Al Sharpton calls for ACLU?investigation of Deloatch case
Civil rights activist Rev. Al Sharpton is using his prominence to work toward bringing the American Civil Liberties Union to New Brunswick to investigate the Sept. 22 shooting of Barry Deloatch.
“We will do everything we can do to get them to review this case,” he said to a cheering crowd last night at a police brutality and street violence forum sponsored by the United Youth Council at the Sharon Baptist Church on Howard Street.
Speaking to about 200 New Brunswick and Middlesex county residents, Sharpton said he wants the ACLU to investigate the New Brunswick Police Department’s conduct.
Sharpton, who came to the forum directly from his live show on MSNBC, said there was a difference in how police deal with white and black communities within the same towns. He said there should not be a different standard depending on location.
“This country will never work until it works equally for everybody,” he said. “We are not asking to be treated differently.”
Sharpton said the problem was two-fold. A combination of police misconduct with gang violence and thug culture are large factors in the lack of community reaction.
“They are told they are acting white, so then being inarticulate and stupid is being black?” He said. “You cannot create this climate of terror, where you think we will fight for you to be a hoodlum and a thug.”
Gina Bowser, founder of Zakee Bowser Enrichment Foundation, lost her son to gang violence. She said the community was responsible for the deaths of the youth.
“The Ku Klux Klan never has to march again,” she said. “We’re killing our own selves.”
Bowser advised the community to take action before the police become involved.
“We need to come together. We need to take back our streets. We need to police our streets,” she said.
Sharpton said the black population should stop the use of the n-word, because it perpetuates a lack of respect.
“Don’t allow yourself to become merchants of negativism, especially by calling [each other] by disrespecting names,” he said. “We must demand that the NBPD respect us, but we must show how we respect each other. It’s also about us.”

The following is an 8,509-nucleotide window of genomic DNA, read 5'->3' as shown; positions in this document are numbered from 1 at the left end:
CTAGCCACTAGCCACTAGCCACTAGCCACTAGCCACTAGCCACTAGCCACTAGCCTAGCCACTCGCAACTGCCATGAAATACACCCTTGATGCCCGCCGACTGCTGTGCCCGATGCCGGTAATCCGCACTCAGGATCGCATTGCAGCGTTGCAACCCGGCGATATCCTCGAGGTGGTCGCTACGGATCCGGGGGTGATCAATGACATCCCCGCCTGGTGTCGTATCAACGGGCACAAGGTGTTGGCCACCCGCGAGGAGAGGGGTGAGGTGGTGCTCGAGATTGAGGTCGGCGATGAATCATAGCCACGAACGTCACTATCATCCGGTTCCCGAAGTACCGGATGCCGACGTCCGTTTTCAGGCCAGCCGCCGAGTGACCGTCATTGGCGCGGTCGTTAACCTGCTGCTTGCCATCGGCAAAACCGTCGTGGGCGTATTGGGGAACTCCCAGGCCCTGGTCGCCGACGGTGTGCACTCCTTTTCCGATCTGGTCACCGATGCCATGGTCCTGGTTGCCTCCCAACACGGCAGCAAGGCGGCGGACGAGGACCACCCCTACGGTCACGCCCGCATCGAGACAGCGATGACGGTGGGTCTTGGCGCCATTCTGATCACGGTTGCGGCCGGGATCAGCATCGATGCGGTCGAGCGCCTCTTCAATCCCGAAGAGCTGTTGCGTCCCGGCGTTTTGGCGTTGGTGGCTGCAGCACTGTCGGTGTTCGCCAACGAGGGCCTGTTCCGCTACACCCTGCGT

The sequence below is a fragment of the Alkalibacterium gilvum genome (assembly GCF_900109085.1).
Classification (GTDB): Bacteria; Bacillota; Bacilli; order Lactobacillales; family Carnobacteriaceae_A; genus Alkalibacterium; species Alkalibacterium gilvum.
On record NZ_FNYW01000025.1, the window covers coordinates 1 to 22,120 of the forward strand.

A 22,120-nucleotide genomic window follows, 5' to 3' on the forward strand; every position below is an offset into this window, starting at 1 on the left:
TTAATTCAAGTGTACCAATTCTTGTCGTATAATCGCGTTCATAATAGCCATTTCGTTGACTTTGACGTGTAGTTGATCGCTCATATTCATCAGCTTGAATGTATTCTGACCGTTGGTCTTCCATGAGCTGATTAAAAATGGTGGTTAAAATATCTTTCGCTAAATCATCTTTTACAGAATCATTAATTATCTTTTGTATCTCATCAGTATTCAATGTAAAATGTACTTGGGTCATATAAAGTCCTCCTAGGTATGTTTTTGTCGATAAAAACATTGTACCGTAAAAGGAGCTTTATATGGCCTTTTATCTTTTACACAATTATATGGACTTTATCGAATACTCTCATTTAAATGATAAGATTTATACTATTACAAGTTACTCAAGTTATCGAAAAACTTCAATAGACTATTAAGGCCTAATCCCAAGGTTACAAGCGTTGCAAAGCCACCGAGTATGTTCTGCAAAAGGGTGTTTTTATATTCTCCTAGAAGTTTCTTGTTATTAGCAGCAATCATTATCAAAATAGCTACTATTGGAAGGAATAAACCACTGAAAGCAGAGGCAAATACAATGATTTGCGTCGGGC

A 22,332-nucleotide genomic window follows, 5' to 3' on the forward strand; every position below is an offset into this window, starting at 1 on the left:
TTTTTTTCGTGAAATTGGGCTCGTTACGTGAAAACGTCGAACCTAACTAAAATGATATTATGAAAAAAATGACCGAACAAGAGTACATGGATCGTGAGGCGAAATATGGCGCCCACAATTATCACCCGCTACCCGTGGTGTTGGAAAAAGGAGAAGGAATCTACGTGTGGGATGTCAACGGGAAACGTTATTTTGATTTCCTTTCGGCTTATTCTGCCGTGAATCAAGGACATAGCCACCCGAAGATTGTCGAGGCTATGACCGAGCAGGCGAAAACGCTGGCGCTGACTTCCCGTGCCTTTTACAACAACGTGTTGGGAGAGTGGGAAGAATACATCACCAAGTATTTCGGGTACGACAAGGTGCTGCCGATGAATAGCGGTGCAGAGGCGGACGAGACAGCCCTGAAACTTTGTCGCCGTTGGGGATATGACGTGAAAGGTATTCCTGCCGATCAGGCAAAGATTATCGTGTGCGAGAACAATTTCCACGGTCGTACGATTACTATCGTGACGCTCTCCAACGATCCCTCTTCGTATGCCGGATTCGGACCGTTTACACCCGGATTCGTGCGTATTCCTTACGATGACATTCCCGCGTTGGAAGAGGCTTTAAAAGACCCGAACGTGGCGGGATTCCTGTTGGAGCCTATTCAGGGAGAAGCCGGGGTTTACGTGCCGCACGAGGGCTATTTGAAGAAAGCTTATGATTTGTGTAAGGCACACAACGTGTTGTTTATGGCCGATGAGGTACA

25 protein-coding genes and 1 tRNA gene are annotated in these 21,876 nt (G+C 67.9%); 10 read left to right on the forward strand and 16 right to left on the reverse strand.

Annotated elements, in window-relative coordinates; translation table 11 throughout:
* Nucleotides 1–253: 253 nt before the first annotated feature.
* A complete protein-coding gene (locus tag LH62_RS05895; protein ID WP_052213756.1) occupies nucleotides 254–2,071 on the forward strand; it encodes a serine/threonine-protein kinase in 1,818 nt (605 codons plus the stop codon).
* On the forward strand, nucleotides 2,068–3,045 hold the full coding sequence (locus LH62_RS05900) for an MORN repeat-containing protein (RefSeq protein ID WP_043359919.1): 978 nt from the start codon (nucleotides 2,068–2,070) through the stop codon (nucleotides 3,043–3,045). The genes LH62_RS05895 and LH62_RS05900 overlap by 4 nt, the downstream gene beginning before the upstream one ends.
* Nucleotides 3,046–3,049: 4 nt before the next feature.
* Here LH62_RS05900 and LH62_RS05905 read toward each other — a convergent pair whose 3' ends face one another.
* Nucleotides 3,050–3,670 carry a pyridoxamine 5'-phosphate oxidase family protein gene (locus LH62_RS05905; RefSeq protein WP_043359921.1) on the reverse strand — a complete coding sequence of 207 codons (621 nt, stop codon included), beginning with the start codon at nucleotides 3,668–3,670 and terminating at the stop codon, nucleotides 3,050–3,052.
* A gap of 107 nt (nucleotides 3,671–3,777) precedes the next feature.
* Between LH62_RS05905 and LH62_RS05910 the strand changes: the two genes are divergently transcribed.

United Youth Council Chairman Salaam Ismail said the group held the forum to teach the community about their rights as citizens and to inspire activism concerning what needs to be done in the city.
“This is a teach in. This is not a town hall meeting. This is not a rally. This is not a speak out,” he said. “There are experts here, to educate [the community] on various different subject matters.”
Attendees also learned about projects working to reduce gang violence.
Terry Murray, founder of the “Streets” project, an organization that tries to re-educate low-income communities, said his son Terry Murray Jr. was gunned down in 2008 in Elizabeth N.J., and a suspect was never caught because the community did not speak to the police.
“There was a code of silence on the street. Nobody was going to snitch and that code of silence put a criminal back on the streets,” he said.
Elizabeth Police Department Detective Daren Williamson pushed the community to help the youth to change their focus and idols, including rappers. He said in police community relations, education is the key to future.
“Do not drop your books in exchange for guns,” Williamson said. “We need to be prospects and not suspects.”
Alexandra Lawson, an attorney with the National Association for the Advancement of Colored People, said the community needed to learn what the rules of law are to avoid being wrongly arrested.
“In the event that you are in the situation, if you think the arrest was illegal, even if you do not believe you were rightfully arrested, you can’t resist arrest,” she said. “You need to fight it out in court.”
Religious leaders also spoke at the forum and encouraged the community to step up to stop violence in the community.
Rev. Kevin Jones of the Sharon Baptist Church said he was disappointed in the community’s inaction before the shooting of Barry Deloatch. He said the community must keep working together to enhance the community relations.
“It’s a shame that we have to wait for a tragedy to happen for us to act,” Jones said.
Minister James Muhammad of the Nation of Islam Prison Reform Ministry in Birmingham, Ala., said individuals spending their money on alcohol and excessive food are wasting the community’s money.
“Gangs do not come out of nothingness. They fill a void that is empty,” he said.
Walter Hudson, a community activist, asked the New Brunswick residents in attendance to use the advice the speakers gave.
“I hope you use the knowledge that is given to you after you leave the church. Do not leave the knowledge,” he said. “It is empowerment for you to go out into the streets and fight the injustices.”
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